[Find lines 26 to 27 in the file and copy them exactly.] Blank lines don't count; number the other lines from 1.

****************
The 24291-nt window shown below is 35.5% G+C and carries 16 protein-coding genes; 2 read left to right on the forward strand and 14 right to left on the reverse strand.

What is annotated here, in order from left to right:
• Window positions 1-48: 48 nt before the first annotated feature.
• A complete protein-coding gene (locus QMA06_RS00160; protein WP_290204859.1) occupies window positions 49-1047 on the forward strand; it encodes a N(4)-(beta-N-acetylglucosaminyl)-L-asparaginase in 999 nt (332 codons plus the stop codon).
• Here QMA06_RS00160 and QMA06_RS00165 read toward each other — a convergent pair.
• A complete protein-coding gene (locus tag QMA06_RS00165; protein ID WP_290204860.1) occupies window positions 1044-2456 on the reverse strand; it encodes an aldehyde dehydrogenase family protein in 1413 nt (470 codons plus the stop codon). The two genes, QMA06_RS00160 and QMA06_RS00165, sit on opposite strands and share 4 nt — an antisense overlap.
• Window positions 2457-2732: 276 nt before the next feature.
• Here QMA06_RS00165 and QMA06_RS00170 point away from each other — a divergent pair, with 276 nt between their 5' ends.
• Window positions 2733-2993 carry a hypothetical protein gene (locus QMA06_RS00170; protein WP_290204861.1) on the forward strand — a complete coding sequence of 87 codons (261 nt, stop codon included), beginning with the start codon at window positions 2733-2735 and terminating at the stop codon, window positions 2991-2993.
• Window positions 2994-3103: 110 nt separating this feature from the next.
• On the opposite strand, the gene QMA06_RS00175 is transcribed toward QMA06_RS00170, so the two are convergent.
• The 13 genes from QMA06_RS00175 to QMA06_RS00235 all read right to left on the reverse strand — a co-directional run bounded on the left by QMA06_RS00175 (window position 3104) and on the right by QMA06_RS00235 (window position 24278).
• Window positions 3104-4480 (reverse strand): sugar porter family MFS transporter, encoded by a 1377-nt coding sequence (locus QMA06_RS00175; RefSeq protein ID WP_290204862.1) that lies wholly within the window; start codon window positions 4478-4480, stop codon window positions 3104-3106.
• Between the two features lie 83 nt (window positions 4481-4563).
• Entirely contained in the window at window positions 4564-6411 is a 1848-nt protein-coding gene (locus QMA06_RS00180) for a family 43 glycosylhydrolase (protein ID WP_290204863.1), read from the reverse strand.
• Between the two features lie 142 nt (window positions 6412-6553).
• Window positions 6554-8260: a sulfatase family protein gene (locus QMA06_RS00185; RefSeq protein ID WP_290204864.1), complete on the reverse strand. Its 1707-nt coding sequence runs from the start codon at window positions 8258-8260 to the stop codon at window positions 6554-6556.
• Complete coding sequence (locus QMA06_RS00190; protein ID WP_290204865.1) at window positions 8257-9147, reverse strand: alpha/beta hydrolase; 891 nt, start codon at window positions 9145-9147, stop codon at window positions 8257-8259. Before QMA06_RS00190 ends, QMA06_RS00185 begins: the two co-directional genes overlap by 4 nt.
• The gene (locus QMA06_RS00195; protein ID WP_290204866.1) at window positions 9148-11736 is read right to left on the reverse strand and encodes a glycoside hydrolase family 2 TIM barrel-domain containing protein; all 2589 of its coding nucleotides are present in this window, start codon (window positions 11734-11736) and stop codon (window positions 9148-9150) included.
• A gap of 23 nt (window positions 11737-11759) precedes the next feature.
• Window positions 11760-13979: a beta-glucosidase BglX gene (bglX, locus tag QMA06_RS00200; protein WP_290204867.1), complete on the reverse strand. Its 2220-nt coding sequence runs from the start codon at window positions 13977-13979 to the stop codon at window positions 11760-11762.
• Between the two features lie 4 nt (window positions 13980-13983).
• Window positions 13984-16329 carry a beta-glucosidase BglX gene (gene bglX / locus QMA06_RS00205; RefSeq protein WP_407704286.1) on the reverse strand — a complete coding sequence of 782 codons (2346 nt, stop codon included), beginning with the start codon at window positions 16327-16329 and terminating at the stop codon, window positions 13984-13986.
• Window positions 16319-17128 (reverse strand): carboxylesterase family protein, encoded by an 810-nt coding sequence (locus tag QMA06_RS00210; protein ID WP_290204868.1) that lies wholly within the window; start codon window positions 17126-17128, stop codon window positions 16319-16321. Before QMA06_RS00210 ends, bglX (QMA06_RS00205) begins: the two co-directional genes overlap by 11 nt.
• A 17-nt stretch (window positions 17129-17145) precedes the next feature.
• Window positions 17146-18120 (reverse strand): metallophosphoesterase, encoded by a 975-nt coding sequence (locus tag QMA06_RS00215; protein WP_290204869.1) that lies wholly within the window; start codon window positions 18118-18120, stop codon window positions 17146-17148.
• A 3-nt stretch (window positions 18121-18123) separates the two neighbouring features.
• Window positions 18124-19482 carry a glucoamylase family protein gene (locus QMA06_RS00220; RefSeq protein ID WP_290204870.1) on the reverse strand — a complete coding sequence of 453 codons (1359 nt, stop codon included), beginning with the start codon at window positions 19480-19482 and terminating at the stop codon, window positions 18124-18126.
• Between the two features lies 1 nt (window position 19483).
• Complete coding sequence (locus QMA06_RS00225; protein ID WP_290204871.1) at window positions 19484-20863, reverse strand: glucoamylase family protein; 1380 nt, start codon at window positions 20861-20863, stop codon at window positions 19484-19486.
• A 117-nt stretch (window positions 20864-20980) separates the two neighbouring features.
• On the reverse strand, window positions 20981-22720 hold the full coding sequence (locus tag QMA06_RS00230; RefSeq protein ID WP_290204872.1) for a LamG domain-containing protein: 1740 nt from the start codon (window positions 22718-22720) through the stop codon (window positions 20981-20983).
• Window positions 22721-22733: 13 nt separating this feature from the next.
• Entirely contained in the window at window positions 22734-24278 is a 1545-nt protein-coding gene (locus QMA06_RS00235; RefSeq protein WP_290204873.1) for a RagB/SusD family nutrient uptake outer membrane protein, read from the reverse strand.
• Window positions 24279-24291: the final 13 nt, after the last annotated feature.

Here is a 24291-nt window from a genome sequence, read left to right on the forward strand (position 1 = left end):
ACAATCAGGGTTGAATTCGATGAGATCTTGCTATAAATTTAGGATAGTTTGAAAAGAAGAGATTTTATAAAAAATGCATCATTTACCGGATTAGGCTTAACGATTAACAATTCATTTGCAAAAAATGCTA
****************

• Window positions 17146-18120 (reverse strand): metallophosphoesterase, encoded by a 975-nt coding sequence (locus tag QMA06_RS00215; protein WP_290204869.1) that lies wholly within the window; start codon window positions 18118-18120, stop codon window positions 17146-17148.
• A 3-nt stretch (window positions 18121-18123) separates the two neighbouring features.